This paper explores the experiences of a small group of families in Australia in relation to recent reform to disability policy by way of the National Disability Insurance Scheme (NDIS). Framed in critical disability perspectives of policy implementation research, the paper focuses on the extent to which the scheme articulates inclusive opportunities for children and young people with disabilities, particularly in relation to facilitating access to education. Interview data that illustrate families’ expectations of the scheme and latter-day experiences, coercions and negotiations highlight the tensions that exist for scheme participants who draw on its provision to support their education. These first- and second-order policy effects indicate a welcome change to disability support in Australia, though the extent to which the scheme can advance inclusion for people with disabilities is uncertain, given the distance rendered between the policy and its participants and other service systems. The paper concludes with a theoretical discussion based on the analysis of how the NDIS is framed to interrelate with scheme participants and education and how it might be reframed for better outcomes.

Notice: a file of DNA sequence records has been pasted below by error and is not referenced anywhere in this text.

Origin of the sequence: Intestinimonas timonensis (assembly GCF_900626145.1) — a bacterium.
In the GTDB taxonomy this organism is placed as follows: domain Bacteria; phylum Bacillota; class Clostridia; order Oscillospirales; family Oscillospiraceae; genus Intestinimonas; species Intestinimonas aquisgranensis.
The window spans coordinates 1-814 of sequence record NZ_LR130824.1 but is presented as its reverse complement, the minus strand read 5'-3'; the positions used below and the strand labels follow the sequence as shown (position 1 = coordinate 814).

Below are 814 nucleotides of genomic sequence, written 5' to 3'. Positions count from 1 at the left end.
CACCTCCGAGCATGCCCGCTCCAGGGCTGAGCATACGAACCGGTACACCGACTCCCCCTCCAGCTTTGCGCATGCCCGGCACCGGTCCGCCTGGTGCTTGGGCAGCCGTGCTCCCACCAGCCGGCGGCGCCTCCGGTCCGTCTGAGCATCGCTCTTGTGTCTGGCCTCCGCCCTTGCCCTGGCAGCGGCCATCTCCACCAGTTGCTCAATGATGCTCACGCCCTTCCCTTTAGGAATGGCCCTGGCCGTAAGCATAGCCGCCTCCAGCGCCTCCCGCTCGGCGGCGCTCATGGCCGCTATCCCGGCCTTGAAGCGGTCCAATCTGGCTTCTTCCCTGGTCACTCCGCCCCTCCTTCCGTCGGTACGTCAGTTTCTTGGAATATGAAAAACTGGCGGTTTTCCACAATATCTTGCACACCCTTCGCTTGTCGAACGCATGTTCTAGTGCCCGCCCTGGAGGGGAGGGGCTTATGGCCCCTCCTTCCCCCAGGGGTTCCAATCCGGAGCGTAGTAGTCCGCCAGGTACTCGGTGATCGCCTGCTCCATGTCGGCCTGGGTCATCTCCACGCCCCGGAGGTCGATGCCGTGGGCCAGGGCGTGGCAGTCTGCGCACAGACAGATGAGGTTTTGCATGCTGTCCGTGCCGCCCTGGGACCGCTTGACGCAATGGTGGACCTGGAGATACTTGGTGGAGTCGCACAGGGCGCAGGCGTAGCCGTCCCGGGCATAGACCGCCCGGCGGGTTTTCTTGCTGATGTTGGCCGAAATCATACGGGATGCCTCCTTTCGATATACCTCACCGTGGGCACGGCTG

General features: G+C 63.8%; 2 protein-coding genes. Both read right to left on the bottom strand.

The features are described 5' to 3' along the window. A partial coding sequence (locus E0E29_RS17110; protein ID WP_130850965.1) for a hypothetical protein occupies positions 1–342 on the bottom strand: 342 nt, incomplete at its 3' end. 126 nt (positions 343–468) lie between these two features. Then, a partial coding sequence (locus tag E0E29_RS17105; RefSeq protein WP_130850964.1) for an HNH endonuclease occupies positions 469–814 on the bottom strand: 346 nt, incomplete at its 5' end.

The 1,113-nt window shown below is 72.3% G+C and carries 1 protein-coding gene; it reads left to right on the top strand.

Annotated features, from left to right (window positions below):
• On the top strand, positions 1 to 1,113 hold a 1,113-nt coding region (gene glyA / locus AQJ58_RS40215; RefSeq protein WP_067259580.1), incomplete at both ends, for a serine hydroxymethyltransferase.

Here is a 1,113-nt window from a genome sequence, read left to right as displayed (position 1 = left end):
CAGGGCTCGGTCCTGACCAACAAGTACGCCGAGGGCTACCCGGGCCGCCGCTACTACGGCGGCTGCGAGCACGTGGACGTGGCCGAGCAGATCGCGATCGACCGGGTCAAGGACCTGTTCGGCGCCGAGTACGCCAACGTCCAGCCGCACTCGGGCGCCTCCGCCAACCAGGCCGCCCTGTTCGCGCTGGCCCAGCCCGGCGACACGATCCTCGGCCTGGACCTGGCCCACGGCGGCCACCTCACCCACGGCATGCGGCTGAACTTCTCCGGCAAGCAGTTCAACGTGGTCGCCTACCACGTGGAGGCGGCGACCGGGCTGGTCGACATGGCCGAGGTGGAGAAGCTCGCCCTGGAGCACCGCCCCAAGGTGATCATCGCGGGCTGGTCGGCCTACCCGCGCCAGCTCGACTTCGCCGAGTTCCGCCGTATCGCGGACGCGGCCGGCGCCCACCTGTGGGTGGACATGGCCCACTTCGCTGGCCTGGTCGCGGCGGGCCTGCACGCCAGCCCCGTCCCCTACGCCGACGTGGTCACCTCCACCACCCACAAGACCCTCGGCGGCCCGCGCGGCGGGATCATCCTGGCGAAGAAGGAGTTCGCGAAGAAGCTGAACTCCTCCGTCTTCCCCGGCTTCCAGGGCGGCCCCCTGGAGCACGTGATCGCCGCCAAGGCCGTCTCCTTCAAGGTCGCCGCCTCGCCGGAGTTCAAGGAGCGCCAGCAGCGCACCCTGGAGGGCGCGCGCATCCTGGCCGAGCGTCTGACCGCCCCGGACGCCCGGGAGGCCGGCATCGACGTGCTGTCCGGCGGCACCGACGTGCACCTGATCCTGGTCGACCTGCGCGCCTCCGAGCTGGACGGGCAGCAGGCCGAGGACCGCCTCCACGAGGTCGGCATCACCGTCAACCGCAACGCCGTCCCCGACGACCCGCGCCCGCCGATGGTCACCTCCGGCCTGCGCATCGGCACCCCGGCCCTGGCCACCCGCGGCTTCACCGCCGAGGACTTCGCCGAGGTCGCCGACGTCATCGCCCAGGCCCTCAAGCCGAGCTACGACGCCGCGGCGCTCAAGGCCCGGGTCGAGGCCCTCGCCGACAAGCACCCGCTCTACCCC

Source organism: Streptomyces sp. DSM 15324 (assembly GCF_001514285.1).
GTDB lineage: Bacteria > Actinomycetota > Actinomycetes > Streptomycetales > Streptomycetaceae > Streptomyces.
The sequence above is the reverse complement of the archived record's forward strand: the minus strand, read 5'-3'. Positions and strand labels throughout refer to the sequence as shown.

SOURCE: Ben Whitburn, Julianne Moss & Joanne O’Mara, “The National Disability Insurance Scheme and access to education: progressive or coercive policy discourse?”, International Journal of Inclusive Education, Published online 07 Jul 2017
ACKNOWLEDGEMENT OF COUNTRY
The Brotherhood of St Laurence acknowledges and recognises the Traditional Owners of the land upon which we live and work, and we pay our respects to their Elders both past and present
Produced by the librarians at the Brotherhood of St Laurence in Melbourne, Australia